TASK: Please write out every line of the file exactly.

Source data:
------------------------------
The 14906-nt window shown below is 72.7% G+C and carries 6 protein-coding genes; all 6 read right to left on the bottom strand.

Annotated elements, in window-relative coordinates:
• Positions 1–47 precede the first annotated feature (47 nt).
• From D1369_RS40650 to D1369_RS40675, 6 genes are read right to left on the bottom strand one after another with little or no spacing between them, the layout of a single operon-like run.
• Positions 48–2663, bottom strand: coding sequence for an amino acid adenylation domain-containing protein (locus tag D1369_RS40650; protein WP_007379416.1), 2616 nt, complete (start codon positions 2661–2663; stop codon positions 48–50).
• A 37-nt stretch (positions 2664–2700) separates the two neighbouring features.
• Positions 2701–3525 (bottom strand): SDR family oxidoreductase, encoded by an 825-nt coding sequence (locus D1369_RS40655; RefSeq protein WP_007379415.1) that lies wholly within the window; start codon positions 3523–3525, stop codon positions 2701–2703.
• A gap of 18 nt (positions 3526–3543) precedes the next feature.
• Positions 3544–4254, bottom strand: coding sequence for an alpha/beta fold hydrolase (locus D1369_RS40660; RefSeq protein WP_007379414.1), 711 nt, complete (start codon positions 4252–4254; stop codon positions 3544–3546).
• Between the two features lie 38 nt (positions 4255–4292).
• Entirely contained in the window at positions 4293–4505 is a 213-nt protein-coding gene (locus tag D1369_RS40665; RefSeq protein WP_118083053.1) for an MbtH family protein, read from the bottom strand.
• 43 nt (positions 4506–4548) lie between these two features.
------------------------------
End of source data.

The 14906-nt window shown below is 72.7% G+C and carries 6 protein-coding genes; all 6 read right to left on the bottom strand.

Annotated elements, in window-relative coordinates:
• Positions 1–47 precede the first annotated feature (47 nt).
• From D1369_RS40650 to D1369_RS40675, 6 genes are read right to left on the bottom strand one after another with little or no spacing between them, the layout of a single operon-like run.
• Positions 48–2663, bottom strand: coding sequence for an amino acid adenylation domain-containing protein (locus tag D1369_RS40650; protein WP_007379416.1), 2616 nt, complete (start codon positions 2661–2663; stop codon positions 48–50).
• A 37-nt stretch (positions 2664–2700) separates the two neighbouring features.
• Positions 2701–3525 (bottom strand): SDR family oxidoreductase, encoded by an 825-nt coding sequence (locus D1369_RS40655; RefSeq protein WP_007379415.1) that lies wholly within the window; start codon positions 3523–3525, stop codon positions 2701–2703.
• A gap of 18 nt (positions 3526–3543) precedes the next feature.
• Positions 3544–4254, bottom strand: coding sequence for an alpha/beta fold hydrolase (locus D1369_RS40660; RefSeq protein WP_007379414.1), 711 nt, complete (start codon positions 4252–4254; stop codon positions 3544–3546).
• Between the two features lie 38 nt (positions 4255–4292).
• Entirely contained in the window at positions 4293–4505 is a 213-nt protein-coding gene (locus tag D1369_RS40665; RefSeq protein WP_118083053.1) for an MbtH family protein, read from the bottom strand.
• 43 nt (positions 4506–4548) lie between these two features.